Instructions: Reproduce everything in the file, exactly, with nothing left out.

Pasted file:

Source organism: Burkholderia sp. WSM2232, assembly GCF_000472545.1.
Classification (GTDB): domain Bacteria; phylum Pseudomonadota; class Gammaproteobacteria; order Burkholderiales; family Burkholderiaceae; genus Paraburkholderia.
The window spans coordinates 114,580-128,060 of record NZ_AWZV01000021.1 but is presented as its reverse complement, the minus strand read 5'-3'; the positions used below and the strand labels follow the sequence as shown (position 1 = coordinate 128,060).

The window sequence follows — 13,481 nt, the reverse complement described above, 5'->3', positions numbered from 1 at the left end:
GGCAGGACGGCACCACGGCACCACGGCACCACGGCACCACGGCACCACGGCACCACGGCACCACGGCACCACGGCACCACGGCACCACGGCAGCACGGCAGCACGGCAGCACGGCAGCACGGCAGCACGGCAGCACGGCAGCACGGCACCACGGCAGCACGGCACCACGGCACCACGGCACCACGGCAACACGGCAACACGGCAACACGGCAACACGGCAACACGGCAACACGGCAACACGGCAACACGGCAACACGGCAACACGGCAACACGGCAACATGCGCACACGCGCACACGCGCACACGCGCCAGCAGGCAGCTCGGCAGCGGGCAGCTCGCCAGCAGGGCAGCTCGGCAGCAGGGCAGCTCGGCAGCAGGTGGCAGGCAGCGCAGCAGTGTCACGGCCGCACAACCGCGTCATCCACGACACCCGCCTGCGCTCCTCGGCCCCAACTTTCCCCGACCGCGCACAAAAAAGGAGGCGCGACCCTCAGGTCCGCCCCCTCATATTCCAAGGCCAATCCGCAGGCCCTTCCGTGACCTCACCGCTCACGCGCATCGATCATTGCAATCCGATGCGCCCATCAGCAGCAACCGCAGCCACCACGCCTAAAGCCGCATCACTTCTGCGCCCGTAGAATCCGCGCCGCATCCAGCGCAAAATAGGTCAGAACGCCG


Source organism: Burkholderia sp. WSM2232, assembly GCF_000472545.1.
Classification (GTDB): domain Bacteria; phylum Pseudomonadota; class Gammaproteobacteria; order Burkholderiales; family Burkholderiaceae; genus Paraburkholderia.
The window spans coordinates 114,580-128,060 of record NZ_AWZV01000021.1 but is presented as its reverse complement, the minus strand read 5'-3'; the positions used below and the strand labels follow the sequence as shown (position 1 = coordinate 128,060).

The window sequence follows — 13,481 nt, the reverse complement described above, 5'->3', positions numbered from 1 at the left end:
GGCAGGACGGCACCACGGCACCACGGCACCACGGCACCACGGCACCACGGCACCACGGCACCACGGCACCACGGCACCACGGCACCACGGCAGCACGGCAGCACGGCAGCACGGCAGCACGGCAGCACGGCAGCACGGCAGCACGGCACCACGGCAGCACGGCACCACGGCACCACGGCACCACGGCAACACGGCAACACGGCAACACGGCAACACGGCAACACGGCAACACGGCAACACGGCAACACGGCAACACGGCAACACGGCAACACGGCAACATGCGCACACGCGCACACGCGCACACGCGCCAGCAGGCAGCTCGGCAGCGGGCAGCTCGCCAGCAGGGCAGCTCGGCAGCAGGGCAGCTCGGCAGCAGGTGGCAGGCAGCGCAGCAGTGTCACGGCCGCACAACCGCGTCATCCACGACACCCGCCTGCGCTCCTCGGCCCCAACTTTCCCCGACCGCGCACAAAAAAGGAGGCGCGACCCTCAGGTCCGCCCCCTCATATTCCAAGGCCAATCCGCAGGCCCTTCCGTGACCTCACCGCTCACGCGCATCGATCATTGCAATCCGATGCGCCCATCAGCAGCAACCGCAGCCACCACGCCTAAAGCCGCATCACTTCTGCGCCCGTAGAATCCGCGCCGCATCCAGCGCAAAATAGGTCAGAACGCCG